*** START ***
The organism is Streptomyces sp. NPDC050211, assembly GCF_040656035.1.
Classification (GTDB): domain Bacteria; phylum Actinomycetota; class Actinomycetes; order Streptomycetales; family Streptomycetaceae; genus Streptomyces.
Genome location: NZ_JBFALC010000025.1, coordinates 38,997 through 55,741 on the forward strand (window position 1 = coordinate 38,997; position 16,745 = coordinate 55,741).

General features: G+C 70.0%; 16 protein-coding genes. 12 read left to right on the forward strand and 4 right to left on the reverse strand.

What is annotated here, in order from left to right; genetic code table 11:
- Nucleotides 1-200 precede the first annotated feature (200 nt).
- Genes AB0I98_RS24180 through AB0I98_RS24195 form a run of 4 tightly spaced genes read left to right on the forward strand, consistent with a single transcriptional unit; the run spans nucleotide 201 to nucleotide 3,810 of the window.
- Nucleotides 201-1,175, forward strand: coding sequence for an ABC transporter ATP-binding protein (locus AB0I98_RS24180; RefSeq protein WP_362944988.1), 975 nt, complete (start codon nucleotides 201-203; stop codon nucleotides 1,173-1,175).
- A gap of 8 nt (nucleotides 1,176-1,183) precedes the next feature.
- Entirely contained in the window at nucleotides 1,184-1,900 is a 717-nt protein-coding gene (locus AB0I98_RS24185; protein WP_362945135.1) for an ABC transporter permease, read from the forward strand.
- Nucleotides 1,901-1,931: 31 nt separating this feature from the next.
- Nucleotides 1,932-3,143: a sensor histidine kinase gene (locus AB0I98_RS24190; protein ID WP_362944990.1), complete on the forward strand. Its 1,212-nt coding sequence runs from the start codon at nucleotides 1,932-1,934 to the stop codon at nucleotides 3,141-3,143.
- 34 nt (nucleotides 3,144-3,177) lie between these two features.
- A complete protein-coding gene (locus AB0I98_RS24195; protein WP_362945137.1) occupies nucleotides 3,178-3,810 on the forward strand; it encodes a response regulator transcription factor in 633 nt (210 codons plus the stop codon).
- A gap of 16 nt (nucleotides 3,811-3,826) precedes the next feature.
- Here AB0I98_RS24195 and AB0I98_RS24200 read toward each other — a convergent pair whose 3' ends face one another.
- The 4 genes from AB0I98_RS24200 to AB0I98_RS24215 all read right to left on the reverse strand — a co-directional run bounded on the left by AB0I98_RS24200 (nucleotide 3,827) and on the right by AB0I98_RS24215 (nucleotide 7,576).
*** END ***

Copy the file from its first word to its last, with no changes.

The organism is Streptomyces sp. NPDC050211, assembly GCF_040656035.1.
Classification (GTDB): domain Bacteria; phylum Actinomycetota; class Actinomycetes; order Streptomycetales; family Streptomycetaceae; genus Streptomyces.
Genome location: NZ_JBFALC010000025.1, coordinates 38,997 through 55,741 on the forward strand (window position 1 = coordinate 38,997; position 16,745 = coordinate 55,741).

General features: G+C 70.0%; 16 protein-coding genes. 12 read left to right on the forward strand and 4 right to left on the reverse strand.

What is annotated here, in order from left to right; genetic code table 11:
- Nucleotides 1-200 precede the first annotated feature (200 nt).
- Genes AB0I98_RS24180 through AB0I98_RS24195 form a run of 4 tightly spaced genes read left to right on the forward strand, consistent with a single transcriptional unit; the run spans nucleotide 201 to nucleotide 3,810 of the window.
- Nucleotides 201-1,175, forward strand: coding sequence for an ABC transporter ATP-binding protein (locus AB0I98_RS24180; RefSeq protein WP_362944988.1), 975 nt, complete (start codon nucleotides 201-203; stop codon nucleotides 1,173-1,175).
- A gap of 8 nt (nucleotides 1,176-1,183) precedes the next feature.
- Entirely contained in the window at nucleotides 1,184-1,900 is a 717-nt protein-coding gene (locus AB0I98_RS24185; protein WP_362945135.1) for an ABC transporter permease, read from the forward strand.
- Nucleotides 1,901-1,931: 31 nt separating this feature from the next.
- Nucleotides 1,932-3,143: a sensor histidine kinase gene (locus AB0I98_RS24190; protein ID WP_362944990.1), complete on the forward strand. Its 1,212-nt coding sequence runs from the start codon at nucleotides 1,932-1,934 to the stop codon at nucleotides 3,141-3,143.
- 34 nt (nucleotides 3,144-3,177) lie between these two features.
- A complete protein-coding gene (locus AB0I98_RS24195; protein WP_362945137.1) occupies nucleotides 3,178-3,810 on the forward strand; it encodes a response regulator transcription factor in 633 nt (210 codons plus the stop codon).
- A gap of 16 nt (nucleotides 3,811-3,826) precedes the next feature.
- Here AB0I98_RS24195 and AB0I98_RS24200 read toward each other — a convergent pair whose 3' ends face one another.
- The 4 genes from AB0I98_RS24200 to AB0I98_RS24215 all read right to left on the reverse strand — a co-directional run bounded on the left by AB0I98_RS24200 (nucleotide 3,827) and on the right by AB0I98_RS24215 (nucleotide 7,576).